Mr. George Watterson, turn foreman in the rigger shop, testified that after Mullins returned from vacation his work improved.

Dr. Kleykamp deposed that he felt it was not necessary to restrict Mullins after the operation; that Mullins "had had a satisfactory convalescence from his operation." He did not classify him as being disabled.

Dr. Ashworth stated that the condition for which Mullins was operated on was a result of the alleged injury; that Mullins made good progress and had no complications. Mullins told him after the operation and he had returned to work that he did the same type work at the time of the injury and "he was able to do the work without too much difficulty except in squatting." Dr. Ashworth examined Mullins the day the deposition was taken. He said *263 Mullins had "no real impairment, with the exception that full flexion or bending of the knee caused pain and he stated that he was unable to fully squat and did not squat because of this pain." Dr. Ashworth rated his functional disability as approximately 5% impairment to the body as a whole.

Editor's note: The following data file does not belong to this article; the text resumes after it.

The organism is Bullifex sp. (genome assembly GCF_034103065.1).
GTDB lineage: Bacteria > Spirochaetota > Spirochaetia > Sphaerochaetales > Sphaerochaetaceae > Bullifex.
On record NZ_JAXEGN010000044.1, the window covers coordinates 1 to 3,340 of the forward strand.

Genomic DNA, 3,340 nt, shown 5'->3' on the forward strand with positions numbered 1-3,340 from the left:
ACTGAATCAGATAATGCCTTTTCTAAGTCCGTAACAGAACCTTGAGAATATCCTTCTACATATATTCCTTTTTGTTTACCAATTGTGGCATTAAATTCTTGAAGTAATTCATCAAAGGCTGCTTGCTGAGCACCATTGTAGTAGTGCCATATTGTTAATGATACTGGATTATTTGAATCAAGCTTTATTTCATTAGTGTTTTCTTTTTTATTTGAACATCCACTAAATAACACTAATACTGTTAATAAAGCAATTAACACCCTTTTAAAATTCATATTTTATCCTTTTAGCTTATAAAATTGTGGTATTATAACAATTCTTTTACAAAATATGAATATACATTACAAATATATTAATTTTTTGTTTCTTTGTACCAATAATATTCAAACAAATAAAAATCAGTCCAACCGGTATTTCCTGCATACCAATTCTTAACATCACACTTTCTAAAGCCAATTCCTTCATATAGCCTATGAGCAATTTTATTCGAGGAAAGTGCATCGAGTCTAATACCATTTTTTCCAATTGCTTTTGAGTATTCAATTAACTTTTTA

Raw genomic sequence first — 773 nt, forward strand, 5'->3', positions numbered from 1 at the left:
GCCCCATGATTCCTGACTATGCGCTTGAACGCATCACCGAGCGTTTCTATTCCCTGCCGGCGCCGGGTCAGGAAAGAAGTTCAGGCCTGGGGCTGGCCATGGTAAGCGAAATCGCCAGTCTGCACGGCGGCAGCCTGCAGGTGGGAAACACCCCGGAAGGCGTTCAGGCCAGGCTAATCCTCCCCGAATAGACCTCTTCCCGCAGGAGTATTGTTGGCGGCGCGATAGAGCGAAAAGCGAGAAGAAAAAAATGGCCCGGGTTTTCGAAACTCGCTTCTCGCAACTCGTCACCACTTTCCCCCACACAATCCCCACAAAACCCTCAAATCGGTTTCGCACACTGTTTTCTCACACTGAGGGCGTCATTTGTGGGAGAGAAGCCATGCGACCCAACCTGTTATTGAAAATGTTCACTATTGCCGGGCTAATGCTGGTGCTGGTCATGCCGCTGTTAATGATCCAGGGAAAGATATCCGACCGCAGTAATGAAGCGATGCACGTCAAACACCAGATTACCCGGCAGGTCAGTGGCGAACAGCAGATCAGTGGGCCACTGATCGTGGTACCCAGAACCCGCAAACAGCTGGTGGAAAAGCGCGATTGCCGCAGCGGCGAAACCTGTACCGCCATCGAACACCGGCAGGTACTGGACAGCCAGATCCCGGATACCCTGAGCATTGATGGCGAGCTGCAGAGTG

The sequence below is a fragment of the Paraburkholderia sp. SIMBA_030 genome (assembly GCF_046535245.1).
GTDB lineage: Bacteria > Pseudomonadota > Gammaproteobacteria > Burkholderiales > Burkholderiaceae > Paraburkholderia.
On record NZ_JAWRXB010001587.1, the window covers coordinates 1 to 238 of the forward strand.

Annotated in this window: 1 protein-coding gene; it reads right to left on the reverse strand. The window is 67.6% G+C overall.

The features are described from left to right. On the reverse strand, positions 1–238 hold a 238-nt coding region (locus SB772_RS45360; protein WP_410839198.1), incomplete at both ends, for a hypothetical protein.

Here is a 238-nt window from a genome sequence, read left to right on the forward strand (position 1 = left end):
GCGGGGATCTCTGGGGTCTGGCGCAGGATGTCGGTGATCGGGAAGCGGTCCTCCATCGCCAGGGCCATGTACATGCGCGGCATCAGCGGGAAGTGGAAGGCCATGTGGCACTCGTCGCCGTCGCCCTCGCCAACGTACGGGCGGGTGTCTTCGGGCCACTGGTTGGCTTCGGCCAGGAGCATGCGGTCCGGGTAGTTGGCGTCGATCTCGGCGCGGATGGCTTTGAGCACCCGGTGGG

Dr. Kotcamp's examination of February 16, 1972, revealed an old fracture of the outer and superior fragment of the right knee cap which he attributed to the injury. He found a 15% partial permanent disability to the body as a whole. This was the only doctor to find any evidence of a fracture of the right knee cap.

Dr. Kuhn stated that his x-ray examination, conducted on July 19, 1971, revealed no evidence of bone injury; that a Baker's cyst on the right knee had been excised, and there was "injury to lateral cartilage excised with residual laxness of the anterior cruciate ligament as well as the medial collateral ligament." His opinion was that Mullins "has a 10% partial permanent disability broken down on the basis of 5% for the cartilage and 5% for the Baker's cyst."